Earlier this week, Denver police officers got the surprise of their lives when an arrested and handcuffed suspect began firing at them with a gun he had hidden in his butt cheeks. 32-year-old Isaac Vigil was searched and arrested after officers saw him smoke meth in a McDonald’s parking lot. He was arrested for possession of drug paraphernalia. He also had an outstanding warrant for assault and possession of a weapon from Adams County.
Once he was in their custody, he was searched and handcuffed. The suspect was aggressive and agitated, however, so police officers called backup to assist them with the arrest. When he arrived at the police district, Vigil began firing shots from behind his back with a Raven P25 Auto .25 handgun he had hidden in his buttocks cheeks. Police officers immediately fired back, shooting the armed criminal in the stomach.
At the moment, Vigil is recovering from his injuries at the hospital, but he now faces escalated charges, including attempted murder. Since Vigil was a convicted felon, he was not supposed to own a gun, so he will also face charges of illegal possession of a firearm. Arresting officers said that when Vigil was searched further, they also found 2 bags of meth hidden in his butt.
Resisting Arrest vs. Attempted Murder
Firing a loaded weapon or threatening a police officer is a serious crime and can result in escalated charges against you. At the least, you will be charged with resisting arrest or obstructing justice. At the worst, you could find yourself facing felony attempted murder charges or felony assault. In general, there are two types of resisting arrests in Colorado: resisting arrest without violence and resisting arrest with violence. As you can imagine, using violence or the threat of violence will result in more serious penalties and consequences, including at least 3 years in Colorado State Prison.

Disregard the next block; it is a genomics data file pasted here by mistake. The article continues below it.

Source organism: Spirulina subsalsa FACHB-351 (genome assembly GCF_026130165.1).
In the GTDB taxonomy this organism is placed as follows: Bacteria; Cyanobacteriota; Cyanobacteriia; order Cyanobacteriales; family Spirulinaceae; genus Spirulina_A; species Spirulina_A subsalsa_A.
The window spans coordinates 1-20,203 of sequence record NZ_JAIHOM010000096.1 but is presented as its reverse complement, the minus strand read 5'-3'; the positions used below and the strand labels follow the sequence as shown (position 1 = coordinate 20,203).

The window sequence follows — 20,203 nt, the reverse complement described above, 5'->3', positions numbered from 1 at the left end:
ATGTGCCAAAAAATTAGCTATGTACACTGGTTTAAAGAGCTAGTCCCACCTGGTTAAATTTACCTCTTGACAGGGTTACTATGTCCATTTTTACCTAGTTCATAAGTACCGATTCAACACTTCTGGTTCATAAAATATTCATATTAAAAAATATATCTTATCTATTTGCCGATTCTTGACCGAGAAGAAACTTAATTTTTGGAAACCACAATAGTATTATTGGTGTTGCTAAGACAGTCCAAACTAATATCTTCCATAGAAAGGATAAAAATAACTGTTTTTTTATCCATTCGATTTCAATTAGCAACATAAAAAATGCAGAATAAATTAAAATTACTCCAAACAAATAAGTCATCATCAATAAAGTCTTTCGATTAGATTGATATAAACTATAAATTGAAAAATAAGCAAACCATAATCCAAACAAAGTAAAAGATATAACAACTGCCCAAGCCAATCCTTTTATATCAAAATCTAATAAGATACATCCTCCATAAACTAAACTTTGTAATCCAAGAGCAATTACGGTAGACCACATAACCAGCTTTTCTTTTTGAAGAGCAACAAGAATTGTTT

You could be charged with felony resisting arrest if you draw a weapon at a police officer, assault a police officer, or even threaten a police officer physically. In Vigil’s case, since he fired shots, the charges escalated to a much more serious attempted murder charge. If convicted of attempted murder, Vigil could face up to 9 years in Colorado State Prison.
Enhanced Penalties for Convicted Felons in Colorado
Since Vigil is already a convicted felon, he may face even more enhanced penalties and longer prison sentences. Colorado law seeks to punish repeat criminals more harshly than those who are facing their first offenses. Colorado’s three strikes law means that for specific felony convictions a criminal receives a strike on their criminal record. This does not apply to all felony convictions, however, so an experienced Denver criminal defense is needed to help protect your rights and your freedom—and keep strikes off of your record if possible.
If you have been convicted of a class 1 or 2 felony or a violent class 3 felony AND you suffered 2 prior convictions of a similar nature, then you could face life in prison.
Denver Criminal Defense Lawyer on Your Side
When the evidence is stacked against you, it can feel like all hope is lost. Yet this is far from the truth. An experienced Denver criminal defense attorney will work diligently to build a solid defense designed to weaken the prosecution’s case against you. There are ways to reduce your penalties and the charges against you—but without an experienced Denver criminal defense lawyer on your side, there is little hope.
Denver Criminal Defense Lawyers
If you have been arrested and charged with a crime in Denver, the Denver criminal defense lawyers at Steven Louth Law Offices can help. No matter how serious the charges are against you, we can help. Contact us today for a free consultation and review of your case. Call us at (303) 422-2297.